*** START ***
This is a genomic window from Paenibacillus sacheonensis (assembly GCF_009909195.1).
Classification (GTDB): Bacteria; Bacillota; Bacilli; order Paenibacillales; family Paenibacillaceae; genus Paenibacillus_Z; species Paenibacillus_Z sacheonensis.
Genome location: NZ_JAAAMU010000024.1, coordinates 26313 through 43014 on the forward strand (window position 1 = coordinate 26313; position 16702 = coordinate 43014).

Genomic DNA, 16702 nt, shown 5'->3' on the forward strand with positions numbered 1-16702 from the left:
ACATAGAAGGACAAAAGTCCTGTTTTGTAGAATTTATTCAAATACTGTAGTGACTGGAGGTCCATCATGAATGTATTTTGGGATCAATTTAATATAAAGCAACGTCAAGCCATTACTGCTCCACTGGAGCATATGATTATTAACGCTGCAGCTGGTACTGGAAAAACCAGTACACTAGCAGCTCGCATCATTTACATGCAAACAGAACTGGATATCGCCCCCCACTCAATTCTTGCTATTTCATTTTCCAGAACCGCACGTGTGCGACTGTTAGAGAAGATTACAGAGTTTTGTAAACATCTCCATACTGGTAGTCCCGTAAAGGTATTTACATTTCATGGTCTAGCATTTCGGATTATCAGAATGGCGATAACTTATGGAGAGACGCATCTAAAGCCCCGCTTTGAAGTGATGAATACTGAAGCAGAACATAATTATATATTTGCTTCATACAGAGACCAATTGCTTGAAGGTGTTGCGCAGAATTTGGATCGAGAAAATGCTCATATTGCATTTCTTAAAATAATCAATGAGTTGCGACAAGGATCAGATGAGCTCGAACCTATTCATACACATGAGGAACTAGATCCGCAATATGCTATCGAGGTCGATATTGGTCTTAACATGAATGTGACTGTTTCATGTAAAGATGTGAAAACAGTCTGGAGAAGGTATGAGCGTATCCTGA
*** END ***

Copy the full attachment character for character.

This is a genomic window from Paenibacillus sacheonensis (assembly GCF_009909195.1).
Classification (GTDB): Bacteria; Bacillota; Bacilli; order Paenibacillales; family Paenibacillaceae; genus Paenibacillus_Z; species Paenibacillus_Z sacheonensis.
Genome location: NZ_JAAAMU010000024.1, coordinates 26313 through 43014 on the forward strand (window position 1 = coordinate 26313; position 16702 = coordinate 43014).

Genomic DNA, 16702 nt, shown 5'->3' on the forward strand with positions numbered 1-16702 from the left:
ACATAGAAGGACAAAAGTCCTGTTTTGTAGAATTTATTCAAATACTGTAGTGACTGGAGGTCCATCATGAATGTATTTTGGGATCAATTTAATATAAAGCAACGTCAAGCCATTACTGCTCCACTGGAGCATATGATTATTAACGCTGCAGCTGGTACTGGAAAAACCAGTACACTAGCAGCTCGCATCATTTACATGCAAACAGAACTGGATATCGCCCCCCACTCAATTCTTGCTATTTCATTTTCCAGAACCGCACGTGTGCGACTGTTAGAGAAGATTACAGAGTTTTGTAAACATCTCCATACTGGTAGTCCCGTAAAGGTATTTACATTTCATGGTCTAGCATTTCGGATTATCAGAATGGCGATAACTTATGGAGAGACGCATCTAAAGCCCCGCTTTGAAGTGATGAATACTGAAGCAGAACATAATTATATATTTGCTTCATACAGAGACCAATTGCTTGAAGGTGTTGCGCAGAATTTGGATCGAGAAAATGCTCATATTGCATTTCTTAAAATAATCAATGAGTTGCGACAAGGATCAGATGAGCTCGAACCTATTCATACACATGAGGAACTAGATCCGCAATATGCTATCGAGGTCGATATTGGTCTTAACATGAATGTGACTGTTTCATGTAAAGATGTGAAAACAGTCTGGAGAAGGTATGAGCGTATCCTGA